The National Bike Challenge is "a free and friendly competition" open to all ages and abilities who ride bikes for transportation, recreation, better health, cleaner air and regional pride.
Ah, yes, regional pride.
Pittsburgh, the largest city to finish in the Top 40 last year, is squaring off against Cleveland to defend its title as "Rustbelt Champion" by registering more riders and logging more miles than its Ohio competitor between now and Sept. 30.
"Let's face it, Pittsburghers hate to lose to Cleveland at anything," said Scott Bricker, executive director and co-founder of Bike Pittsburgh. "That's why we're strongly encouraging anyone who owns a bike in Pittsburgh to sign up and start logging miles."
Participants can monitor their standings on the local and national levels. Online challenge software enables Pittsburghers to participate as individuals, teams, work places, cities and states.
Bricker said the National Bike Challenge "is an easy addition to personal health plans and workplace wellness programs." A free smartphone app allows users to automatically log trips while they're on the go. Pittsburgh participants are eligible to win prizes on the local and national level.
The Pedal for Pints program, sponsored by the OTB (Over The Bar) Bicycle Cafe on the South Side, gives riders a free drink as they win each of the five challenge medals. Bike Pittsburgh handles the local promotion efforts.
Bricker said Bike Cleveland is working with Rustbelt Welding to fabricate a crown that will reside in the Rustbelt Champion's city.
He said the determined bicycling staff at the Kiku restaurant in Station Square, though small in number, accumulated point totals in last year's challenge "that rivaled the likes of Carnegie Mellon, Highmark, UPMC and Pitt."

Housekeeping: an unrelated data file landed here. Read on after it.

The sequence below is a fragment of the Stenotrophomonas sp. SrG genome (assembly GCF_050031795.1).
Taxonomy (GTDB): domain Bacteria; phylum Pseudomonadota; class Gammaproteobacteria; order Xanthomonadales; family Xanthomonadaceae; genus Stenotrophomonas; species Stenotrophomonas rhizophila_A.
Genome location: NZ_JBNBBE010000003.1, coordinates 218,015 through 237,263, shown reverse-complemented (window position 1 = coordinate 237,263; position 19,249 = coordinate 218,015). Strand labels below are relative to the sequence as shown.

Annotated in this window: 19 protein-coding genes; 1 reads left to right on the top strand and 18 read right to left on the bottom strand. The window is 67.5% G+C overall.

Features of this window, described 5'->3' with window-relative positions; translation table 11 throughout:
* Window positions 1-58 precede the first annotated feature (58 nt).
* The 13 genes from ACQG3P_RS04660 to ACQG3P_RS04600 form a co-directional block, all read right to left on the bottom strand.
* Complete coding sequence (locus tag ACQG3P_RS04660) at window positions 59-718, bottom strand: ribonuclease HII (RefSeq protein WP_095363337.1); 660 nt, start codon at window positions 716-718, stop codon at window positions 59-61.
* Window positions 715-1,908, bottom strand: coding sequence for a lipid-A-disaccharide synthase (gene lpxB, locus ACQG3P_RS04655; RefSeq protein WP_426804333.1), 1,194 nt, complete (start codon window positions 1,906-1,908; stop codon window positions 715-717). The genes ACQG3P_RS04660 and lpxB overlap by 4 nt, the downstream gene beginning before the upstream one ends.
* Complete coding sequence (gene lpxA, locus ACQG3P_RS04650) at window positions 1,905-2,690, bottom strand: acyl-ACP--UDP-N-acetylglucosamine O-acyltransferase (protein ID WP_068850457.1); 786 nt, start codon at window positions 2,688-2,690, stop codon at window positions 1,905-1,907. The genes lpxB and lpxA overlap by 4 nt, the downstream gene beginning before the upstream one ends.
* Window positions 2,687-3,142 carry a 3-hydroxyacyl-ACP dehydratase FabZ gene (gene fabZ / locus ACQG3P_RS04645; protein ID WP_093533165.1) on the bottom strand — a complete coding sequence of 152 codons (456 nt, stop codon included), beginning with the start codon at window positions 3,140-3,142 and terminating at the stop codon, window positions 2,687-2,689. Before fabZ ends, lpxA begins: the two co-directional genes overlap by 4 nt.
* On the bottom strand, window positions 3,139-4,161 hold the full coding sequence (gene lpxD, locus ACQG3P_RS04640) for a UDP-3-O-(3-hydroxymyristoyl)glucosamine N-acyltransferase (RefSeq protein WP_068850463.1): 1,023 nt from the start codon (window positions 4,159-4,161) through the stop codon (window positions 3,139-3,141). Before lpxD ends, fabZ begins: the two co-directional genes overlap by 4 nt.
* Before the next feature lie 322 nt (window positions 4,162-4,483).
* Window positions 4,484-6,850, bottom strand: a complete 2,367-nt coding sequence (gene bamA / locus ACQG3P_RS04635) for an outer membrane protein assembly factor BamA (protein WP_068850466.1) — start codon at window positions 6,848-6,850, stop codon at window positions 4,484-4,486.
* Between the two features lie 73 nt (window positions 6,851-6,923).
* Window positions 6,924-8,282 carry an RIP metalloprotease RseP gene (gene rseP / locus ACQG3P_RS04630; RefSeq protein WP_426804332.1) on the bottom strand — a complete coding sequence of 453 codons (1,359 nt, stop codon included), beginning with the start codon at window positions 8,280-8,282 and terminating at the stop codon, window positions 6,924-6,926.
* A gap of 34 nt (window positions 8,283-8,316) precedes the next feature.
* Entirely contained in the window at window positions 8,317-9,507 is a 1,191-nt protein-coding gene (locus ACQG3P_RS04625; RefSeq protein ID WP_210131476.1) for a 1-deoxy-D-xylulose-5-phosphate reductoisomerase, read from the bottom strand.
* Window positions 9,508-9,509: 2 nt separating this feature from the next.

"Staff members were riding in from places like Hampton and Castle Shannon," Bricker said. "One of the chefs was clocking nearly 35 miles daily. It was fun for them to be part of something that wasn't directly related to work but that they did together, and that inspired them to be more active."
Welcome, new riders
Mike Carroll, event coordinator for Bike Pittsburgh, welcomes new bicyclists to the city with the following advice:
"Be sure your bike is safe. Remember the ABCs -- air, brakes, chain.
"Obey posted traffic signs; they are the rules of the road."
Always be "present" on your bike. Be alert and be aware, especially at intersections where many accidents occur.
Beware the "door zone." As you scan the road ahead for potholes and debris, look for human hazards such as drivers exiting their vehicles.
Don't be afraid to take a lane if you feel unsafe sharing a lane.
"If you are backing up traffic, move as far to the right as possible," Carroll said. "You can also stop and let traffic pass if necessary."
Heavy duty U-shaped locks "are the best defense against theft," he said.
Larry Walsh writes about recreational bicycling for the Post-Gazette.